After reviewing this study, Monique Richard, MS, RDN, LDN, a registered dietitian nutritionist and owner of Nutrition-In-Sight, told MNT that these findings bring forth an interesting “causation” hypothesis through an observational methodology lens.

“It is well established however that diabetes is a very complex disease often attributed to multiple factors — i.e. genetics, lifestyle, excess of energy-dense foods — that may elevate risk or influence disease manifestation,” Richard explained.

“Certainly, the potential pathways of affecting inflammation, interrupting detoxification and gastrointestinal health are plausible contributions that could increase type 2 diabetes risk,” she hypothesized.

MNT also spoke with Pouya Shafipour, MD, a board-certified family and obesity medicine physician at Providence Saint John’s Health Center in Santa Monica, CA, not involved in this research, who commented he was not surprised by the study’s findings.

“We know that additives are a big contributing factor to obesity,” Shafipour continued. “It’s not a surprise as that increases fatty liver, and generally weight gain and insulin resistance. It was a good step because now it encourages hopefully more government regulation and also for patients to eat more real, wholesome foods.”

For those looking to consume less food additive emulsifiers, Shafipour said it is as easy as focusing on eating real whole foods.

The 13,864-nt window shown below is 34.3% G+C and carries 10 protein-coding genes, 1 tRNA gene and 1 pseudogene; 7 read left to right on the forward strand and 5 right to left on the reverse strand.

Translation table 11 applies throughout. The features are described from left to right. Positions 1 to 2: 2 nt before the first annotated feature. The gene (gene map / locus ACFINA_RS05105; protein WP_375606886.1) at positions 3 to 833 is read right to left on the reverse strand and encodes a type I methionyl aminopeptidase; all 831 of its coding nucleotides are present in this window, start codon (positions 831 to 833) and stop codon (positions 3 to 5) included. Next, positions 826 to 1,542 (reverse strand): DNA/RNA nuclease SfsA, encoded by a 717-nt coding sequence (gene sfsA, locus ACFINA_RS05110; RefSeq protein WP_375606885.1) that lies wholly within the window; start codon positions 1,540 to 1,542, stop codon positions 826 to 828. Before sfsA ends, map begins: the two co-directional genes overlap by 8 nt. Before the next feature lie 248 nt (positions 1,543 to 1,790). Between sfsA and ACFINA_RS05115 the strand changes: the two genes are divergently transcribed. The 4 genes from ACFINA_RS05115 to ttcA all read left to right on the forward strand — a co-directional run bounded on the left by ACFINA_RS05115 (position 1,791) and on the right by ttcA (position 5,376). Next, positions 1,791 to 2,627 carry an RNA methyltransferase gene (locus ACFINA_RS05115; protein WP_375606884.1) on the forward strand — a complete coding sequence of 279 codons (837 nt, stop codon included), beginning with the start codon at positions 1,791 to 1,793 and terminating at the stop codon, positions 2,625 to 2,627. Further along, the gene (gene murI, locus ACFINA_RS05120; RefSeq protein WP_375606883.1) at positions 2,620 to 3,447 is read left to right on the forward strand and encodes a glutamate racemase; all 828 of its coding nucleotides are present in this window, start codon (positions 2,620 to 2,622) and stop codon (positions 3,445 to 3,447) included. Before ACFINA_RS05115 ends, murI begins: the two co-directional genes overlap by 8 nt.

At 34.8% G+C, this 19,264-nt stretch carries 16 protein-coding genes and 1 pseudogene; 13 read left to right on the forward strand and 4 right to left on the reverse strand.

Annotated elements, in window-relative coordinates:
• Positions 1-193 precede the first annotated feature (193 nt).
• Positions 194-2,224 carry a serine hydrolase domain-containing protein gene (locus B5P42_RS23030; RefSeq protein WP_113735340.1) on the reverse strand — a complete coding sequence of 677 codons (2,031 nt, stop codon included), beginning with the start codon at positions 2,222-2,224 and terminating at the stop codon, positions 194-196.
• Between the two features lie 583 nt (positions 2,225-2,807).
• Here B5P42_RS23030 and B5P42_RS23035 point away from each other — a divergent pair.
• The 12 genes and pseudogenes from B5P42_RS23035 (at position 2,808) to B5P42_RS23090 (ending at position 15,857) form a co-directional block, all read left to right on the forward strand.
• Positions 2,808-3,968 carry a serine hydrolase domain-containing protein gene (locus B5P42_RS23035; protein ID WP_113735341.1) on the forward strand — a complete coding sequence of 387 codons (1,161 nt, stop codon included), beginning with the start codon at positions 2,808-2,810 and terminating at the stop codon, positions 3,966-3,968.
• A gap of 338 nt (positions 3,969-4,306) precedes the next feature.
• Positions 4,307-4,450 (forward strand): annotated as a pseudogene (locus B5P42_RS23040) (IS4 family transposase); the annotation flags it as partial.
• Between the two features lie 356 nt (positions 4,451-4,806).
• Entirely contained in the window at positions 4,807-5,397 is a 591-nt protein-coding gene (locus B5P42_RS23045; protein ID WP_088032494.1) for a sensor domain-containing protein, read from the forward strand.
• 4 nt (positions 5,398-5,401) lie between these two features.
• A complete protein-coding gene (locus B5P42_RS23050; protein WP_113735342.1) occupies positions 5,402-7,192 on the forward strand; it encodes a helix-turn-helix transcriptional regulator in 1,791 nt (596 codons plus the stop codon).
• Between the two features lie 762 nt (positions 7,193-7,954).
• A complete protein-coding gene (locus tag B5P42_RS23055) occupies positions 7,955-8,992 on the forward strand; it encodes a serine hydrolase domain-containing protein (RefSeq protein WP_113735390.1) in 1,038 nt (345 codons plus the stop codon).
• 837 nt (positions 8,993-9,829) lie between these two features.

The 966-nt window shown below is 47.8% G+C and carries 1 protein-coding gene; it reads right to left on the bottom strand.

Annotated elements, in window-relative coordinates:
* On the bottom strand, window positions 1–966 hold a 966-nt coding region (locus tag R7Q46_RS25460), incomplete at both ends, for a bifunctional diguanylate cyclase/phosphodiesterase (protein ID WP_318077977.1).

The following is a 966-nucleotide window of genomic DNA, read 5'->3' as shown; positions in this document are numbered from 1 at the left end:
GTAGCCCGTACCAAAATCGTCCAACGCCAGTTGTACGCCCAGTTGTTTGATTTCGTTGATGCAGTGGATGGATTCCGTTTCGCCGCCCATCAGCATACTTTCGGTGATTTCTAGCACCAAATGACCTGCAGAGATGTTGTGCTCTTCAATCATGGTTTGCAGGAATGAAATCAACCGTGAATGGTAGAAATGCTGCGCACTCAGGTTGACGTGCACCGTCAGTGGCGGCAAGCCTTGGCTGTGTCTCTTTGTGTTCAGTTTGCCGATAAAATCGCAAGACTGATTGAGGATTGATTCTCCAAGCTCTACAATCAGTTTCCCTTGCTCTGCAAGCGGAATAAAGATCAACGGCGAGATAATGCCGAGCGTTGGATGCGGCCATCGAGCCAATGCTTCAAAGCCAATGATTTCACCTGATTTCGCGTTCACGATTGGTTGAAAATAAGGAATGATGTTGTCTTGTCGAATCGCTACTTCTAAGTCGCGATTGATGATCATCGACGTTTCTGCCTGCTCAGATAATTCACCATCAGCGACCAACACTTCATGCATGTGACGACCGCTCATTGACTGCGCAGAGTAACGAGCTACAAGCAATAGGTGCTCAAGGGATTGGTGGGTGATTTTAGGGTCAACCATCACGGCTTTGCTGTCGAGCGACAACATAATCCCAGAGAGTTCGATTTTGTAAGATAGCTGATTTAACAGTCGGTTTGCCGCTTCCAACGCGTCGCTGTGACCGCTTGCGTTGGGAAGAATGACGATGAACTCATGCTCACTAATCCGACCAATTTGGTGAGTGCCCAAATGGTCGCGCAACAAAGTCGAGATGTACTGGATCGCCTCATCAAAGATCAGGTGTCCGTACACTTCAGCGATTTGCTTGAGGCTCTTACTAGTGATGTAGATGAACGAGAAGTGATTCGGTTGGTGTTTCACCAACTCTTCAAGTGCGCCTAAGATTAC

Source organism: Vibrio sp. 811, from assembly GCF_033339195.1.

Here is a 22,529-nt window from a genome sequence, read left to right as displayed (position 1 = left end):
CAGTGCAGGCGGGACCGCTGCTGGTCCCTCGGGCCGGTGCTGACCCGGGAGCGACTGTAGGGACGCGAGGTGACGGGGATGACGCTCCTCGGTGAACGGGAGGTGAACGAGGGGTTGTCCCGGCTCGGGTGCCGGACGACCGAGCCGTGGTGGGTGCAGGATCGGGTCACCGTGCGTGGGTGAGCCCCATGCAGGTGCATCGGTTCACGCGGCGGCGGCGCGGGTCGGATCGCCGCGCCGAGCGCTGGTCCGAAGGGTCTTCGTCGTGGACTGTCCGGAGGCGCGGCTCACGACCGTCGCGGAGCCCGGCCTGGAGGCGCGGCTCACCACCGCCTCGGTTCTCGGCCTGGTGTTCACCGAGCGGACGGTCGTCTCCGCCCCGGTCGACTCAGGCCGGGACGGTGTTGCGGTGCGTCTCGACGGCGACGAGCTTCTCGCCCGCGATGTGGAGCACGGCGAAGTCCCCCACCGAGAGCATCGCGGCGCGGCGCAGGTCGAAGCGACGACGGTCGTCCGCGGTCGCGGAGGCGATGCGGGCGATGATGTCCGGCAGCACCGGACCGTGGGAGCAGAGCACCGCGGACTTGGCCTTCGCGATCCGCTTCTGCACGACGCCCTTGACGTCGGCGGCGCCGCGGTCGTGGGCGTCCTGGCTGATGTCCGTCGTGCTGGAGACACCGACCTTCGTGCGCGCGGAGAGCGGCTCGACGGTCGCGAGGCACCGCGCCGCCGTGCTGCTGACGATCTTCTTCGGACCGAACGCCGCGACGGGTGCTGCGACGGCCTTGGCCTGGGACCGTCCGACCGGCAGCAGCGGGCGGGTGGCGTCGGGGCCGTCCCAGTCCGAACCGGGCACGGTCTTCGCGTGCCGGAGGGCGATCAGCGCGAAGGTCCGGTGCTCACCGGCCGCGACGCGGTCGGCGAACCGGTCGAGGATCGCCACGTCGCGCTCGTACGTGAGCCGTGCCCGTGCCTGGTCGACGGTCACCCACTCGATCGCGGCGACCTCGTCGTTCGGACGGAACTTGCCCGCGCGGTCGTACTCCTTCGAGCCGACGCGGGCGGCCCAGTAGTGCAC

“Even a lot of diet supplements, protein bars, protein shakes, anything that pretty much comes with a wrapper, something that’s dried, they have to add […] different preservatives to be able to preserve and make it last longer,” he explained.

“So the more natural sources we eat in terms of food and supplements, the better. Eating more fruits rather than fruit bars, fruit juices, [and] sodas. Instead of protein bars, more natural sources of protein like cheese, meats, or plant-based protein.”

– Pouya Shafipour, MD

Richard encouraged everyone to read the ingredients list along with the nutrition facts panels to understand the composition and nutrient profile of the food they are choosing.

“Monitoring the frequency and amount of those packaged types of food — i.e. chocolate or candy, snack foods, baked goods, pre-packaged meals — is also very important while increasing foods that naturally are free from these additional ingredients such as fruits, vegetables, healthy fats, whole grains and lean protein as often as possible,” she advised.

And “meeting with a registered dietitian nutritionist to further understand how to interpret the ingredients list and possible consequences, as well as understand [individualized advice] for specific dietary recommendations” is also crucial, said Richard.